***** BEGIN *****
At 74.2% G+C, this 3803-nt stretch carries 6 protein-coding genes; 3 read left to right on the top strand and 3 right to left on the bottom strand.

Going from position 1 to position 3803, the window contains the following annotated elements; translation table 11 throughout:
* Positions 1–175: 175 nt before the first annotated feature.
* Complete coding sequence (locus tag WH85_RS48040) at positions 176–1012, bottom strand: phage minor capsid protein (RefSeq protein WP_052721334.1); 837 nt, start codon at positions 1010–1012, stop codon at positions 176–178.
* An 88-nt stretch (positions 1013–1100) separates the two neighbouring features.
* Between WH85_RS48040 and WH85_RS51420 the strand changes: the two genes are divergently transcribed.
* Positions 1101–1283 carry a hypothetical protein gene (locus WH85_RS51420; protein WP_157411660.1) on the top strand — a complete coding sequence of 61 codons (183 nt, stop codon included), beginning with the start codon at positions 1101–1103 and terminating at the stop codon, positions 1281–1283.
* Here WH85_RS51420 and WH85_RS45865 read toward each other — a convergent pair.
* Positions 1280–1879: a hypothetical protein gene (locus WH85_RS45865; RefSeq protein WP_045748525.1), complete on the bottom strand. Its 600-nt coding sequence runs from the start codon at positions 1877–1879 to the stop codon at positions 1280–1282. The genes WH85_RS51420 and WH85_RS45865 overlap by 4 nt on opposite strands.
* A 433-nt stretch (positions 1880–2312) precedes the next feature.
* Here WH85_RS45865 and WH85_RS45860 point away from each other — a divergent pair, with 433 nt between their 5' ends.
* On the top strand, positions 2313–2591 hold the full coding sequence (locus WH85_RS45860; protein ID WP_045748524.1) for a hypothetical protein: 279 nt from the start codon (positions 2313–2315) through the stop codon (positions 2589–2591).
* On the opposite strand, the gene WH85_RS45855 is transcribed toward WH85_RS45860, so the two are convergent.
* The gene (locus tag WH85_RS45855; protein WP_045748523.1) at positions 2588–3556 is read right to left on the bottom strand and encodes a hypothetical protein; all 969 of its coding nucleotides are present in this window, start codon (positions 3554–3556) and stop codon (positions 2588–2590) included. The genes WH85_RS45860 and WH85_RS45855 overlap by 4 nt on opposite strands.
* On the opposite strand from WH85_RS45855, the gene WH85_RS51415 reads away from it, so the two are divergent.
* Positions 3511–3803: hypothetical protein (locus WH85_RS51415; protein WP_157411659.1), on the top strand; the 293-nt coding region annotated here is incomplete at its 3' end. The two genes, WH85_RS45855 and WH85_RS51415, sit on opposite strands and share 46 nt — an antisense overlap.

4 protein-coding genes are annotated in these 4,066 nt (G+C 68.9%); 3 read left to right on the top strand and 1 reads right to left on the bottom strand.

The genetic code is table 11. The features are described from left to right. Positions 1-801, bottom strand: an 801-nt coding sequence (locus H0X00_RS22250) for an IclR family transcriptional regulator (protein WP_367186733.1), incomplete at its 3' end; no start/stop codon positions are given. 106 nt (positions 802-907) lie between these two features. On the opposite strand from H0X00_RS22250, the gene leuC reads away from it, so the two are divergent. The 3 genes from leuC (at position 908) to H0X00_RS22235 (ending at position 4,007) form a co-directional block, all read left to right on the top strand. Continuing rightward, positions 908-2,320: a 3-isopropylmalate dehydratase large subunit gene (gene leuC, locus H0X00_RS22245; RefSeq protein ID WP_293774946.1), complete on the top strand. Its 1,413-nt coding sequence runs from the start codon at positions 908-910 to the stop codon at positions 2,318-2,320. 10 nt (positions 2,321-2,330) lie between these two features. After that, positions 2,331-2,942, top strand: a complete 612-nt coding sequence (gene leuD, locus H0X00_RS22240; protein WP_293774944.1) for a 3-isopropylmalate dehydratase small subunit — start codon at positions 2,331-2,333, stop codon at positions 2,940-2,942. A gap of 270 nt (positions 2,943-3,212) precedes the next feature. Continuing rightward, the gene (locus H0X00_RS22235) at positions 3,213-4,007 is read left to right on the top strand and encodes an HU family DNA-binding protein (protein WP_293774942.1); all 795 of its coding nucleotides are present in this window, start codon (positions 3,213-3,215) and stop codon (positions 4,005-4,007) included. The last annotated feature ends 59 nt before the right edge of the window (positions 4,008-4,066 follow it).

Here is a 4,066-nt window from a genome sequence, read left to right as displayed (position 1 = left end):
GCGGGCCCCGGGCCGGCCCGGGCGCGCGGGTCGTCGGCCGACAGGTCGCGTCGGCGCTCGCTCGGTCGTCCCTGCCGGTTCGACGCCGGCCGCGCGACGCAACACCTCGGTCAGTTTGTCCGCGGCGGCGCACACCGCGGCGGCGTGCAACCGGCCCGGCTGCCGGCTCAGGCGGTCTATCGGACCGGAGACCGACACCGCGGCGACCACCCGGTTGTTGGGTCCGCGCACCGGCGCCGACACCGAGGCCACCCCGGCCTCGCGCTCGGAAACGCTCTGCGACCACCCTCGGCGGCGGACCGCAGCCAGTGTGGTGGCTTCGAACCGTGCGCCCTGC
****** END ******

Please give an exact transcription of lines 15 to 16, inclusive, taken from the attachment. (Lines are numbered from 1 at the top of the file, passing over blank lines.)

* On the opposite strand from WH85_RS45855, the gene WH85_RS51415 reads away from it, so the two are divergent.
* Positions 3511–3803: hypothetical protein (locus WH85_RS51415; protein WP_157411659.1), on the top strand; the 293-nt coding region annotated here is incomplete at its 3' end. The two genes, WH85_RS45855 and WH85_RS51415, sit on opposite strands and share 46 nt — an antisense overlap.